Arthritis and Arthralgia

Arthritis is the most common form of joint disease. Several powerful risk factors are major trauma, repetitive joint use, and age. Arthritis is diagnosed according to a combination of clinical features and radiographic findings. Arthralgia, which is a self-reported symptom of arthritis, refers to painful joints. In the absence of other clinical features and radiographic findings, arthralgias are not necessarily diagnostic of arthritis.

Primary Studies

Arthralgias were one of 12 primary health outcome measures studied by Eisen and colleagues (2005). They conducted medical evaluations in phase III of VA’s nationally representative, population-based study. From 1999-2001, 1,061 deployed and 1,128 nondeployed veterans were evaluated. They had been randomly selected from 11,441 deployed and 9,476 nondeployed veterans who had participated in the phase I questionnaire in 1995 (Kang et al. 2000). Researchers were blinded to deployment status. Arthralgias were defined as persistent and clinically significant bone or joint symptoms with or without joint effusion, and treatment with anti-inflammatory agents, narcotic pain medications, or nonnarcotic pain medications. There was no statistically significant difference in arthralgias between deployed and nondeployed veterans (OR 1.15, 95% CI 0.70-1.89).

One study limitation was that despite three recruitment waves, the participation rate in the 2005 study was low: only 53% of Gulf War veterans and 39% of nondeployed veterans participated. To determine nonparticipation bias, the authors obtained previously collected findings on participants and nonparticipants from the DOD Manpower Data Center and gathered sociodemographic and self-reported health findings from the 1995 VA study (Kang et al. 2000). Both deployed and nondeployed participants were more likely than nonparticipants to report arthritis of any kind. See Table 5.16 for a summary of the studies reviewed in this section.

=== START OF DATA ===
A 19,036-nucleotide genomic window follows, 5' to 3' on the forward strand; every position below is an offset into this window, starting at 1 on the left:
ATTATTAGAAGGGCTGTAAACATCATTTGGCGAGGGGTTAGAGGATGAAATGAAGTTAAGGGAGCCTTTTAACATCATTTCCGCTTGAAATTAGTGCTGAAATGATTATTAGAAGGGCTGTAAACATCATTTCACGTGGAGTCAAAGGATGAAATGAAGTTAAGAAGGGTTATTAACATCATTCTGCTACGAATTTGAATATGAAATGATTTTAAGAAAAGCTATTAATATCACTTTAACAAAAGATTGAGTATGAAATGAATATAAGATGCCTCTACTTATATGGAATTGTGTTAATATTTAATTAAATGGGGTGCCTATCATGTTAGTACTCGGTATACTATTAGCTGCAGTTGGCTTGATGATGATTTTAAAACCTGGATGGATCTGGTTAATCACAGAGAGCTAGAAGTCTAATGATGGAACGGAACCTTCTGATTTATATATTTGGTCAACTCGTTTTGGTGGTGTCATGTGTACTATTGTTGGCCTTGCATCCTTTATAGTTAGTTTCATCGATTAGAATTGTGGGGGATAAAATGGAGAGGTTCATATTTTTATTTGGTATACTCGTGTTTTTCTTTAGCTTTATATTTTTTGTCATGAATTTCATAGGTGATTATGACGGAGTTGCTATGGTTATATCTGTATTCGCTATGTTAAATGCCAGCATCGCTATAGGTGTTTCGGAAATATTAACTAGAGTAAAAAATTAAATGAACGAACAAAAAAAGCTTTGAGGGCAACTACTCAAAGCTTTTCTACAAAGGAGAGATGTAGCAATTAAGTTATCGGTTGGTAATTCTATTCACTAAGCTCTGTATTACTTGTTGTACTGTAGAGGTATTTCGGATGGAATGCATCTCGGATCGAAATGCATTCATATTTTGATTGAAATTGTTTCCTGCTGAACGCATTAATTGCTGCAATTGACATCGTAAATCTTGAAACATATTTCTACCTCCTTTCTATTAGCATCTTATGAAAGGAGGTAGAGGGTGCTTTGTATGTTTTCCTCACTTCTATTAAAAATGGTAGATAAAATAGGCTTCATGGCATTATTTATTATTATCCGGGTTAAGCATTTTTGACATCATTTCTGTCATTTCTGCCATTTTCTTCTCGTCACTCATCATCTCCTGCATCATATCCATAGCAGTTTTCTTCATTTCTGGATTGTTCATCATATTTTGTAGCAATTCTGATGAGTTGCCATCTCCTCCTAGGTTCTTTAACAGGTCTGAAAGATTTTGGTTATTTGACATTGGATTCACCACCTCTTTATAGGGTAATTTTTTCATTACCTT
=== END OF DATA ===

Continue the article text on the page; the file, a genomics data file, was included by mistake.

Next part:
Secondary Studies

Two other studies examined differences in prevalence of arthritis, but they relied on self-reporting. Kang et al. (2000), using a stratified random-sampling method, compared data from the DOD Defense Manpower Data Center on 693,826 Gulf War deployed veterans and 800,680 non-Gulf War veterans, and asked about arthritis as a self-reported condition. They found a significant difference in such reporting between Gulf War-deployed and non-Gulf War deployed veterans (22.5% vs 16.7%, rate difference of 5.87, 95% CI 5.74-6.00). Gray et al. (2002) looked at 3,831 Gulf War deployed veterans, 4,933 veterans deployed elsewhere, and 3,104 nondeployed Seabees. The authors found an increase in reporting of arthritis among Gulf War than among Seabees deployed elsewhere (5.87% vs 4.42%). The latter, in turn, were similar to other nondeployed Seabees (4.42% vs 4.38%). The OR for Gulf War veterans vs veterans deployed elsewhere was 1.44 (95% CI 1.17-1.76), and that for Gulf War-deployed vs non-deployed veterans was 1.63 (95% CI 1.29-2.08).

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